Being a reactive writer, who often works out of tantrums, against what I see around me, I could not refrain from ending up associating fiction (a very particular kind of fiction, I must say, "experimental" fiction for the want of a better word) with authorship and rupture. I believe this is the main conscious motive behind my writings: to search for literature where it is least expected, to turn what would be considered flawed by collective standards into my own literary qualities.
Recently, after hearing another Brazilian writer say that literature does not search for truth, as science does, but that it is the representation and incorporation of different discourses of reality, I understood more clearly that in fact the literature I am interested in is, on the contrary, the result of a search for truth, for a truth that is not in the world we see. It is a literature more interested in the invention of what has yet to be created than with representation of what we already recognize around us. Of course, this invention can sometimes only be conceived by allusion. It is a tentative act, which strives to say things that cannot be said, a literature (and now I am speaking about my books) that uses the conventions of realism to show the frailty of these same conventions. It is a literature that rejects the already established poetic and metaphoric standards, sometimes through apparently banal, neutral and non-literary language, as it tries to show literature where it is least expected. It is a literature, as you may have understood by now, fascinated by paradoxes. It is a working-process literature, as if truth could only happen in movement, before being said and understood, and could only make sense before making sense, before being unanimously accepted as truth.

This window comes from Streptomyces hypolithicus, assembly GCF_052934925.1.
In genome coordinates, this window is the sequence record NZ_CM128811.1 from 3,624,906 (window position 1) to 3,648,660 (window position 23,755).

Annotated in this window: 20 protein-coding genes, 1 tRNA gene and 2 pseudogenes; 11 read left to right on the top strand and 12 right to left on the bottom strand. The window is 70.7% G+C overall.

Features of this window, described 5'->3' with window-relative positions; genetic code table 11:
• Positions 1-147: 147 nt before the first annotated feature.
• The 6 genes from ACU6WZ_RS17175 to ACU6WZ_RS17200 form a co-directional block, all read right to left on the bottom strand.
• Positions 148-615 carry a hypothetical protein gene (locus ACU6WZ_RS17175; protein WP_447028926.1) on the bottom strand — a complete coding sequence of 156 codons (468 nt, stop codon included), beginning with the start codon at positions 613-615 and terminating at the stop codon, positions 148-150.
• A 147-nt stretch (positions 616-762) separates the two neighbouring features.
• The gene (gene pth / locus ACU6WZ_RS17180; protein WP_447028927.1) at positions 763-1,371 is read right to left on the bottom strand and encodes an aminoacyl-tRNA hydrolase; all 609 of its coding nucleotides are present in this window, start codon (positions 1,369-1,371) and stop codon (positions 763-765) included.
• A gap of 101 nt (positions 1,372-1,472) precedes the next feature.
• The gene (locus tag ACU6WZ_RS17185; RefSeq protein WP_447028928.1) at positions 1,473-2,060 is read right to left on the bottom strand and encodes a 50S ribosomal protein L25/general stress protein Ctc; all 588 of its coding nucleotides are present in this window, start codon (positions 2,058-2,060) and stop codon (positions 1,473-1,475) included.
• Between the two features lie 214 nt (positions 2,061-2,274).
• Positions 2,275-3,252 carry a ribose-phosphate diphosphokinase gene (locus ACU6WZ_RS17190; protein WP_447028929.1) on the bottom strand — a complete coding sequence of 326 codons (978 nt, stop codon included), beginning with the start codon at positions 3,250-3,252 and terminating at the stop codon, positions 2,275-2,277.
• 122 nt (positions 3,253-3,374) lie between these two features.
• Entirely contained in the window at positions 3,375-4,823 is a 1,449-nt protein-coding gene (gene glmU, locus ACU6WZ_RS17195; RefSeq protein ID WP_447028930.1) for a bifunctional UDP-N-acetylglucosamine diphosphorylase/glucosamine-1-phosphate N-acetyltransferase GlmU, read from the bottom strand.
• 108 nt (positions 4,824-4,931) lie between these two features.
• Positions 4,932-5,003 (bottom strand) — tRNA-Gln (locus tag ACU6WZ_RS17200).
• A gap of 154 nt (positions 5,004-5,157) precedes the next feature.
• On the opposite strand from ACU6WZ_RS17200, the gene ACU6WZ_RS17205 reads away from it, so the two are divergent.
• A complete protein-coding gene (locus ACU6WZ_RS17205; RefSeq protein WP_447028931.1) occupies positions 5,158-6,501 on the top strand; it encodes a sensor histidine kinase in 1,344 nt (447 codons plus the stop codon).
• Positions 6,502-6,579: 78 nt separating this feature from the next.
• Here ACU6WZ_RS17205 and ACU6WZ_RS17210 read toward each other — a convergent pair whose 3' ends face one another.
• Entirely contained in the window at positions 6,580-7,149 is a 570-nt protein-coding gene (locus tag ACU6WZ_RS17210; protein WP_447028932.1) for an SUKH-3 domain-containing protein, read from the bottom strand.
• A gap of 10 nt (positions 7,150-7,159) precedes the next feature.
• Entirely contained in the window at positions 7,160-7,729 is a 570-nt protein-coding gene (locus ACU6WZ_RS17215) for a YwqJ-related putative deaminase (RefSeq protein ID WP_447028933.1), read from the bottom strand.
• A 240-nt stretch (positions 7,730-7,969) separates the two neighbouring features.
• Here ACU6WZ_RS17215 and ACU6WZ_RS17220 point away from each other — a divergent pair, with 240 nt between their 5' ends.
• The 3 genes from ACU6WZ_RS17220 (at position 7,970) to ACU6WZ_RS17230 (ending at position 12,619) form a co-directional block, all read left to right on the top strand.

Of course, there is in these books a consciousness of our time, of humanity as a self-destructive element. They are books informed by a kind of ill-resolved humanism, in which the consciousness of our own evil is not enough to make us refrain from it, since it is at the same time the reason for our immediate survival. Writing about Brazil, in his The Rings of Saturn, W.G. Sebald, the late German writer, tells us that "Our propagation on earth comes with the carbonization of superior vegetable species and, in a more general way, the unstoppable burning of every combustible substance (...) everything is combustion, and combustion is the intimate principle of every object made by us." This consciousness of the human being as paradox is behind the narrative structures of my novels and the characters I am interested in, fighting their own conventions from within, in order to see what their condition forbids them to see. And it brings me to the place where I recognize the artistic act and its tragic nature, being the herald of a consciousness that is never enough, as if looking for an unconceivable truth that could save us from what we are.
I am not a religious person, I do not believe in any god, and I do not abide by any church, but I recognize the religious aspect of what I have just said. In fact, I would agree if you told me that it has to do with faith. Faith in literature as a way of transcendence, of widening the world we live in and its understandings - not necessarily with good will and good universal feelings that become commonplace and therefore can be easily marketed, but by tackling our most contradictory, paradoxical and obscure spots. This is what I call literary truth, the product of authorship, of an individual subjectivity that cannot be unanimously or consensually taken, nor can it be conceived before its own creation."